LED Lights - the New Hero of Energy Efficient Lighting
LED lights have been used in all sorts of electronic devices, instruments, gadgets and toys, appliances and countless applications for many years.
Because of the way LEDs work, until recently, several different colors, especially the [coveted] blue LED, were difficult and expensive to produce, but all that has changed, and LEDs are now becoming integrated into regular lighting technologies, and will be the preferred type of home and commercial lighting on the market - as soon as prices become affordable.
How They Work
Basically, Light Emitting Diodes (LEDs) produce light when a charge or voltage is applied to negatively charged semiconductors, causing electrons to get excited and create electromagnetic radiation.
Some forms of this electromagnetic radiation can take the form of visible light. The LED color depends on the type of material used for the semiconductor and the current that is run through it.
Because they are small, several LEDs are combined to produce a single light bulb. While earlier generation LEDs had a narrow light beam, new clustering methods of the LEDs and using diffuser lenses have improved the spread of light to a much wider cone with good lighting quality.
LED lights are more efficient and longer lasting than any other type of light source, and are being developed for more and more household lighting applications.
While LED bulbs are popular in under-cabinet strips and holiday indoor and outdoor lighting, they are now available for general, task and accent lighting in many styles. These include different types of 'pin' sockets or the standard "screw" (Edison) bases for recessed or track lighting.
You can also find them in standard, dimmable and 3-way switch lighting. The dimmable bulbs are about 40% more expensive than regular LED lights. For comparison's sake, a 6 or 7 Watt LED which would replace a 60 Watt incandescent in brightness, can cost in the range of $35-$45 per bulb.
If you are considering the investment, take advantage of sales through home centers, discount lighting websites, and look into governmental and manufacturer rebates and incentives, as well as possible tax credits for energy efficiency improvements.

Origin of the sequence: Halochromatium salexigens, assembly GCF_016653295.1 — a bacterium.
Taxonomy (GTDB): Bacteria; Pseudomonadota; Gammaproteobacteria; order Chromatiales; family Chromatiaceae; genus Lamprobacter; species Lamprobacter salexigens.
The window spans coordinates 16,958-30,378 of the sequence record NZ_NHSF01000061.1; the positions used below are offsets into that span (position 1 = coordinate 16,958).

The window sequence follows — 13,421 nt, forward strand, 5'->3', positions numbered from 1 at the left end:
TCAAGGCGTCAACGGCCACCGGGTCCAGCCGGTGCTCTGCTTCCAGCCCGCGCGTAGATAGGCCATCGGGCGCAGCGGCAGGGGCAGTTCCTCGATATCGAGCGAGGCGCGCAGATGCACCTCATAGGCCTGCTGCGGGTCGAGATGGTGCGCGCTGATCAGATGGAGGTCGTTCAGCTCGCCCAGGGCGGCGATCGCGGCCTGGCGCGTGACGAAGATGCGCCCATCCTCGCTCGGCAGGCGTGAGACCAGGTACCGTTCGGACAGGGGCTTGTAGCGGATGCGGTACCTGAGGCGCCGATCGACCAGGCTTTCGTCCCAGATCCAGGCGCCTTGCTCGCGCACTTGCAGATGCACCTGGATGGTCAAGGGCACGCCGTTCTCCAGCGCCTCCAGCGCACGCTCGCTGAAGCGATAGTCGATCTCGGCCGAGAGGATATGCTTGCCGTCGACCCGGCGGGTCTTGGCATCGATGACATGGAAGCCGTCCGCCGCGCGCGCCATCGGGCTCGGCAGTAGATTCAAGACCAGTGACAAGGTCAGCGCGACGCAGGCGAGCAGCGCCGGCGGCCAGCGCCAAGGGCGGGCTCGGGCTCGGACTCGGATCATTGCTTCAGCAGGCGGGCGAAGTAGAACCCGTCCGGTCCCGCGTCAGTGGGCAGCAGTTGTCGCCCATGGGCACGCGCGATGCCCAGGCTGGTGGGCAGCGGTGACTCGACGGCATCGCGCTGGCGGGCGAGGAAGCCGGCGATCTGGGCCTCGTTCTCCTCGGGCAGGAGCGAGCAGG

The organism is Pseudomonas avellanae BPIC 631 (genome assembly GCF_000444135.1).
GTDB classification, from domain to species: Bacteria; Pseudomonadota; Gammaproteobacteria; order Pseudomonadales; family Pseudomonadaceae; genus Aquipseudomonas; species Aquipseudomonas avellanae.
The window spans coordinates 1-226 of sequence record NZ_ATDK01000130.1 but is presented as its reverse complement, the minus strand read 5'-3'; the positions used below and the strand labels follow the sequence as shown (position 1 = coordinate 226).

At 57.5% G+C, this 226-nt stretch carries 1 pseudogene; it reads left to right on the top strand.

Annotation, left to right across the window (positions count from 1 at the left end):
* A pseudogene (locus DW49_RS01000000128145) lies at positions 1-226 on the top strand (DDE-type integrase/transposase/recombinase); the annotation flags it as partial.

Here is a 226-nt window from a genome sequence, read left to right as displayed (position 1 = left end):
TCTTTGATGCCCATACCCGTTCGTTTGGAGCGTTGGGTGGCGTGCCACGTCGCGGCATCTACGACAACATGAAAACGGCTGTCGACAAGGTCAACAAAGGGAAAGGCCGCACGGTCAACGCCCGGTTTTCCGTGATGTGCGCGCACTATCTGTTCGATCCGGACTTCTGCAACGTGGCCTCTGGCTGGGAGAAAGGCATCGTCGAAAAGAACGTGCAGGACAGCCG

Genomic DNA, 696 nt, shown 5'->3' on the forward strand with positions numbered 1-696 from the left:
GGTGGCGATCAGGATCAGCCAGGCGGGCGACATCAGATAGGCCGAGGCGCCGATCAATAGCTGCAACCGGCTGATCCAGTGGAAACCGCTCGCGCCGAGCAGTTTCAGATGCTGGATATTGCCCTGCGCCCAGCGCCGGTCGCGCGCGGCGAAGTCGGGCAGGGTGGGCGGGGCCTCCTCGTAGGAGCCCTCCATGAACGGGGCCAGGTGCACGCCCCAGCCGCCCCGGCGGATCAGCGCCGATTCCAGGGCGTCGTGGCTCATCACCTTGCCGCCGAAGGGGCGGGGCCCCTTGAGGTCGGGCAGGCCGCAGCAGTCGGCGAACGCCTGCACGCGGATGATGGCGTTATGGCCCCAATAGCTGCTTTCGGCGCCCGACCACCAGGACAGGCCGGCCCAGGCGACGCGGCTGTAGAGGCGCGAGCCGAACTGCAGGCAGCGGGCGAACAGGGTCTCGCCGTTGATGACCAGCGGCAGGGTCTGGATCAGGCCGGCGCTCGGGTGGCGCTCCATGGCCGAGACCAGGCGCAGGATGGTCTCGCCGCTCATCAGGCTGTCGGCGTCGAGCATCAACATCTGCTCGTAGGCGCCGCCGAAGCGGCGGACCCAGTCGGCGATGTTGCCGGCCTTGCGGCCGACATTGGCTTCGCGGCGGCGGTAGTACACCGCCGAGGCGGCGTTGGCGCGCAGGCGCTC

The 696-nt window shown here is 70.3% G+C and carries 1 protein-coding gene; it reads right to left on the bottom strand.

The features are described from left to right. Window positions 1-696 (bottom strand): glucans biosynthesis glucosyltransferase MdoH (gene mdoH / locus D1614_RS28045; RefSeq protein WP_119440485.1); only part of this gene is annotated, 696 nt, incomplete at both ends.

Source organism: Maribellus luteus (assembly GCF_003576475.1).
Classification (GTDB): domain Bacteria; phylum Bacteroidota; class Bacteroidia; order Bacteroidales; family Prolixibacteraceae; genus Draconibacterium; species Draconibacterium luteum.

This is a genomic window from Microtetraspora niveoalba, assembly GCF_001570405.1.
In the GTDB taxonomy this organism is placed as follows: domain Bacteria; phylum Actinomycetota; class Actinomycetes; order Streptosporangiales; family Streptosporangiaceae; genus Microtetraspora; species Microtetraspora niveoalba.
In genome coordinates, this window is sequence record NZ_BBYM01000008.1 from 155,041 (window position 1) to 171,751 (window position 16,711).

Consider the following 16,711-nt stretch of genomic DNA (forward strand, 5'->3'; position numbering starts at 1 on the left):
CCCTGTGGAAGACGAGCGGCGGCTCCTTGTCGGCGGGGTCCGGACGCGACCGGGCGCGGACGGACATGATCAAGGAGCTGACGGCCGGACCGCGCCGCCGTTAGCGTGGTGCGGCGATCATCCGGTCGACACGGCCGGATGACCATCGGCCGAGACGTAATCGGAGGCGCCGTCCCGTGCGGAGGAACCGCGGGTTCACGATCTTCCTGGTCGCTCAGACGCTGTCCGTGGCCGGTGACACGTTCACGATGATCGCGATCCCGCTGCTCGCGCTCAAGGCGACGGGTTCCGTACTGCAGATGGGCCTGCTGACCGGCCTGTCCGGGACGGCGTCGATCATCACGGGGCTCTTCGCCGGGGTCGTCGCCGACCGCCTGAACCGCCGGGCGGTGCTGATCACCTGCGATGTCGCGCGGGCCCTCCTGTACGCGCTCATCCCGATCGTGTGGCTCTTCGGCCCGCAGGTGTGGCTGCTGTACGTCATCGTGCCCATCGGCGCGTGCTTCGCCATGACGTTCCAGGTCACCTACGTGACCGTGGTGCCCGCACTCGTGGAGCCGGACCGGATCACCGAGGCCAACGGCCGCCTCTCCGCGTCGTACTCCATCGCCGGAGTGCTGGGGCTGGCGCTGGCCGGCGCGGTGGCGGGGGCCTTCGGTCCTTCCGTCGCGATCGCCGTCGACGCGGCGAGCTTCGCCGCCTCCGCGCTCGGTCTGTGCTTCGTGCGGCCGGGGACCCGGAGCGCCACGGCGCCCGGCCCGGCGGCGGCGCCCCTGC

LED lights (both fixtures and individual bulbs):
- Are rated for a lifespan of greater than 35,000-50,000 hours (25 years!)for most household type bulbs. This is a projected lifespan, not yet proven - it would take about 6 years of continuous lighting to test.
Incandescents are rated for an average life of 1,000 hours, and CFLs are rated for about 8,000-10,000 hours.
- Come with a minimum of 2-year guarantee. Any failure typically happens in this time span.
- reach full brightness immediately unlike CFLs.
- Are not affected by frequent On-Off cycling, whereas the other technologies are.
- Contain no mercury and the general manufacturing process is more environmentally "friendly" than other technologies.
- LAre pretty robust and durable - they don't break as easily as incandescents or compact fluorescent bulbs.
- Are not pervious to temperature and humidity.
- Emit the lowest amount of heat compared to all other lighting types.
Disadvantages- (very few)
- Narrow-focus light beam - needs better light dispersement
- Sticker-shock price remains a deterrent
Below is a chart that matches the most common incandescent light bulbs, their light output in Lumens and their wattage to comparable LED lights.
|Incandescent Watts ||Lumens ||LED Replacement Watts |
|40 ||450 ||4-5 |
|60 ||300-900 ||6-8 |
|75-100 ||1100-1300 ||9-13 |
|100 ||1600-1800 ||16-20 |
|150 ||2600-2800 ||25-28 |
Go back to Lighting Considerations and Technologies
Go back from LED Lights to Home